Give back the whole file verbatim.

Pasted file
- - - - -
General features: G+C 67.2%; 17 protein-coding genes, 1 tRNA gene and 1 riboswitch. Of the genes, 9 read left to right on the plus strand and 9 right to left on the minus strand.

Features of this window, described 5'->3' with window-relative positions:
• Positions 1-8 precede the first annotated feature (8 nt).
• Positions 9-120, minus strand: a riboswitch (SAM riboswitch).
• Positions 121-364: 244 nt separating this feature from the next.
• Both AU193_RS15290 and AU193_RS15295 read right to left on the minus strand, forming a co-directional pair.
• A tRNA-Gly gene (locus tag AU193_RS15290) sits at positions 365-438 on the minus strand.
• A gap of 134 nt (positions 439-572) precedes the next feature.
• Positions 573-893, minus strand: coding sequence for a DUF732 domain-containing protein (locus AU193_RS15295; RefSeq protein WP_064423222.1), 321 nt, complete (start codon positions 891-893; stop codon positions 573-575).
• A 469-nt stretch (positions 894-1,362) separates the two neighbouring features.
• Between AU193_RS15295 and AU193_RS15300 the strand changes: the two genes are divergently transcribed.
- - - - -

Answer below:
General features: G+C 67.2%; 17 protein-coding genes, 1 tRNA gene and 1 riboswitch. Of the genes, 9 read left to right on the plus strand and 9 right to left on the minus strand.

Features of this window, described 5'->3' with window-relative positions:
• Positions 1-8 precede the first annotated feature (8 nt).
• Positions 9-120, minus strand: a riboswitch (SAM riboswitch).
• Positions 121-364: 244 nt separating this feature from the next.
• Both AU193_RS15290 and AU193_RS15295 read right to left on the minus strand, forming a co-directional pair.
• A tRNA-Gly gene (locus tag AU193_RS15290) sits at positions 365-438 on the minus strand.
• A gap of 134 nt (positions 439-572) precedes the next feature.
• Positions 573-893, minus strand: coding sequence for a DUF732 domain-containing protein (locus AU193_RS15295; RefSeq protein WP_064423222.1), 321 nt, complete (start codon positions 891-893; stop codon positions 573-575).
• A 469-nt stretch (positions 894-1,362) separates the two neighbouring features.
• Between AU193_RS15295 and AU193_RS15300 the strand changes: the two genes are divergently transcribed.